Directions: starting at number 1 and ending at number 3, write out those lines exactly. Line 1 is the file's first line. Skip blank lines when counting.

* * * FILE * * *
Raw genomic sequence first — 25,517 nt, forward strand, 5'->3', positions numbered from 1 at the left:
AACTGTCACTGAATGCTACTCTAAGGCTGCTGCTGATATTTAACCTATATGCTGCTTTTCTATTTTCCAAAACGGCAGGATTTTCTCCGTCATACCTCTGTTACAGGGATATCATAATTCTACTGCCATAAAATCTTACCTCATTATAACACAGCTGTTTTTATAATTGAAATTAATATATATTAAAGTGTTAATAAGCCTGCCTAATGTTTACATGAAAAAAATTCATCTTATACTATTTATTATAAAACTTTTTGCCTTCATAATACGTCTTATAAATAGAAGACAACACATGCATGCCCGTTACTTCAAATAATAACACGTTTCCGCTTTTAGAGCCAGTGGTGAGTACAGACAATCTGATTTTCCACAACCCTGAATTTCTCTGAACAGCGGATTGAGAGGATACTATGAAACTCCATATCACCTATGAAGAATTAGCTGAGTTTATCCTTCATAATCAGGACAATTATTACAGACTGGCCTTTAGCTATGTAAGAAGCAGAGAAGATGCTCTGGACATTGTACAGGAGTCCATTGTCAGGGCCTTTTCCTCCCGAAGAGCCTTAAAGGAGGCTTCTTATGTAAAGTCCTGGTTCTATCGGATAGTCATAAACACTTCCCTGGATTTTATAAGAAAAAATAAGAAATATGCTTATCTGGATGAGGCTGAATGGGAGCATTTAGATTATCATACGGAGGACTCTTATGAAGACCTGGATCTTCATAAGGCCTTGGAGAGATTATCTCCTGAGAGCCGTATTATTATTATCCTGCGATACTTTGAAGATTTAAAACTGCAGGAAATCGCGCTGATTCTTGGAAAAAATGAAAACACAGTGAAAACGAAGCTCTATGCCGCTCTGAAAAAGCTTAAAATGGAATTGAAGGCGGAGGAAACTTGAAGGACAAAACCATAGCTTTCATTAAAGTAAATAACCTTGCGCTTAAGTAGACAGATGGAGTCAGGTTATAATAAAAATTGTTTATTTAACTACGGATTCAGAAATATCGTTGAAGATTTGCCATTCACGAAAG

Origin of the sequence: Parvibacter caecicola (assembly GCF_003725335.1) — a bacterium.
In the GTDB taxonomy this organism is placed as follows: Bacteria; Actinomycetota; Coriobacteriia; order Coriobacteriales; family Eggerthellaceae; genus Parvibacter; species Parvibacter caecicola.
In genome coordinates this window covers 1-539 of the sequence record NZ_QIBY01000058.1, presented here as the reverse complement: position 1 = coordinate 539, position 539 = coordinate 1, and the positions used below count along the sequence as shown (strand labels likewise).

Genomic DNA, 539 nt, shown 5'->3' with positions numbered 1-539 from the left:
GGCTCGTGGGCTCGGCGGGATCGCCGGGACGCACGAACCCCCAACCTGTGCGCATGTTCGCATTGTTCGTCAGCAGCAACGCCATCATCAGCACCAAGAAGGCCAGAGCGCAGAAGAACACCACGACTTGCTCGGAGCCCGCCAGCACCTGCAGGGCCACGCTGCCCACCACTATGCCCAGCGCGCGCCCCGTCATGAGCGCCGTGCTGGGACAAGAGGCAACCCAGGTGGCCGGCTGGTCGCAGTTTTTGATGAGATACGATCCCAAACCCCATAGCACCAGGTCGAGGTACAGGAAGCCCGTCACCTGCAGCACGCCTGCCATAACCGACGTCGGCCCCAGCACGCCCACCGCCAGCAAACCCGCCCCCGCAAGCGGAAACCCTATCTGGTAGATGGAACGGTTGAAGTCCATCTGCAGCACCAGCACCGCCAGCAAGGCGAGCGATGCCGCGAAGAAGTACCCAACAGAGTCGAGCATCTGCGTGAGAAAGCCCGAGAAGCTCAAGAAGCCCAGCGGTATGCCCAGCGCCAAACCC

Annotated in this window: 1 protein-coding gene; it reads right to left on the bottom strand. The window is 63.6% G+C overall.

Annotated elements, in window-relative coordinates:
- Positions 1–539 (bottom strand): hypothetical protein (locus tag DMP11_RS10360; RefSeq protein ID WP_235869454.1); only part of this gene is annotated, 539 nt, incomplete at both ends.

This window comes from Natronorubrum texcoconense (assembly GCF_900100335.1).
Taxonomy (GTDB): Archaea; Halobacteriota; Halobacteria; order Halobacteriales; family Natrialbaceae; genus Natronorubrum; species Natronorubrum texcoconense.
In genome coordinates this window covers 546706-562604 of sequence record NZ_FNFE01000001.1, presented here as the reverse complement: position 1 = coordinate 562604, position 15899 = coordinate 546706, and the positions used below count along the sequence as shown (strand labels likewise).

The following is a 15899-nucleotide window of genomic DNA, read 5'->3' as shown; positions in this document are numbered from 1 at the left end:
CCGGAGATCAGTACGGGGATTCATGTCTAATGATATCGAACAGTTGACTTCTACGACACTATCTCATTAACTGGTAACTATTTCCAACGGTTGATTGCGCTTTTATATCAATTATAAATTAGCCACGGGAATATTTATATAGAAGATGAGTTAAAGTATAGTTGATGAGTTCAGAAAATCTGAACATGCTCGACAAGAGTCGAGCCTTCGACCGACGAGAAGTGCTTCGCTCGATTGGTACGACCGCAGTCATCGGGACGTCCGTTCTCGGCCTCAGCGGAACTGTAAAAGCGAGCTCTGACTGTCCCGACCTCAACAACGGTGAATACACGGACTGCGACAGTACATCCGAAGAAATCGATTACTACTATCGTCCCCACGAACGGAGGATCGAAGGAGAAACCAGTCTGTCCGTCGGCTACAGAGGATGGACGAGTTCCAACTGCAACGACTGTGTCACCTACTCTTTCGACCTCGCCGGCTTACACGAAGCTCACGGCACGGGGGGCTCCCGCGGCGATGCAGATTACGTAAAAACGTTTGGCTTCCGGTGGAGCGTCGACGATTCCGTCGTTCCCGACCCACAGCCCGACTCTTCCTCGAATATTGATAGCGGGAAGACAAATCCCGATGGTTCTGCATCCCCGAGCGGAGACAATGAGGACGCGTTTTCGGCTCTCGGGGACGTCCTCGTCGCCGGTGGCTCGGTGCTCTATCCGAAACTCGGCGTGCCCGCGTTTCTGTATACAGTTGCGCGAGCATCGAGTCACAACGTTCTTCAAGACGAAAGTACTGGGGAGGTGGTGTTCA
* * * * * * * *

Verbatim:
Raw genomic sequence first — 25,517 nt, forward strand, 5'->3', positions numbered from 1 at the left:
AACTGTCACTGAATGCTACTCTAAGGCTGCTGCTGATATTTAACCTATATGCTGCTTTTCTATTTTCCAAAACGGCAGGATTTTCTCCGTCATACCTCTGTTACAGGGATATCATAATTCTACTGCCATAAAATCTTACCTCATTATAACACAGCTGTTTTTATAATTGAAATTAATATATATTAAAGTGTTAATAAGCCTGCCTAATGTTTACATGAAAAAAATTCATCTTATACTATTTATTATAAAACTTTTTGCCTTCATAATACGTCTTATAAATAGAAGACAACACATGCATGCCCGTTACTTCAAATAATAACACGTTTCCGCTTTTAGAGCCAGTGGTGAGTACAGACAATCTGATTTTCCACAACCCTGAATTTCTCTGAACAGCGGATTGAGAGGATACTATGAAACTCCATATCACCTATGAAGAATTAGCTGAGTTTATCCTTCATAATCAGGACAATTATTACAGACTGGCCTTTAGCTATGTAAGAAGCAGAGAAGATGCTCTGGACATTGTACAGGAGTCCATTGTCAGGGCCTTTTCCTCCCGAAGAGCCTTAAAGGAGGCTTCTTATGTAAAGTCCTGGTTCTATCGGATAGTCATAAACACTTCCCTGGATTTTATAAGAAAAAATAAGAAATATGCTTATCTGGATGAGGCTGAATGGGAGCATTTAGATTATCATACGGAGGACTCTTATGAAGACCTGGATCTTCATAAGGCCTTGGAGAGATTATCTCCTGAGAGCCGTATTATTATTATCCTGCGATACTTTGAAGATTTAAAACTGCAGGAAATCGCGCTGATTCTTGGAAAAAATGAAAACACAGTGAAAACGAAGCTCTATGCCGCTCTGAAAAAGCTTAAAATGGAATTGAAGGCGGAGGAAACTTGAAGGACAAAACCATAGCTTTCATTAAAGTAAATAACCTTGCGCTTAAGTAGACAGATGGAGTCAGGTTATAATAAAAATTGTTTATTTAACTACGGATTCAGAAATATCGTTGAAGATTTGCCATTCACGAAAG

Origin of the sequence: Parvibacter caecicola (assembly GCF_003725335.1) — a bacterium.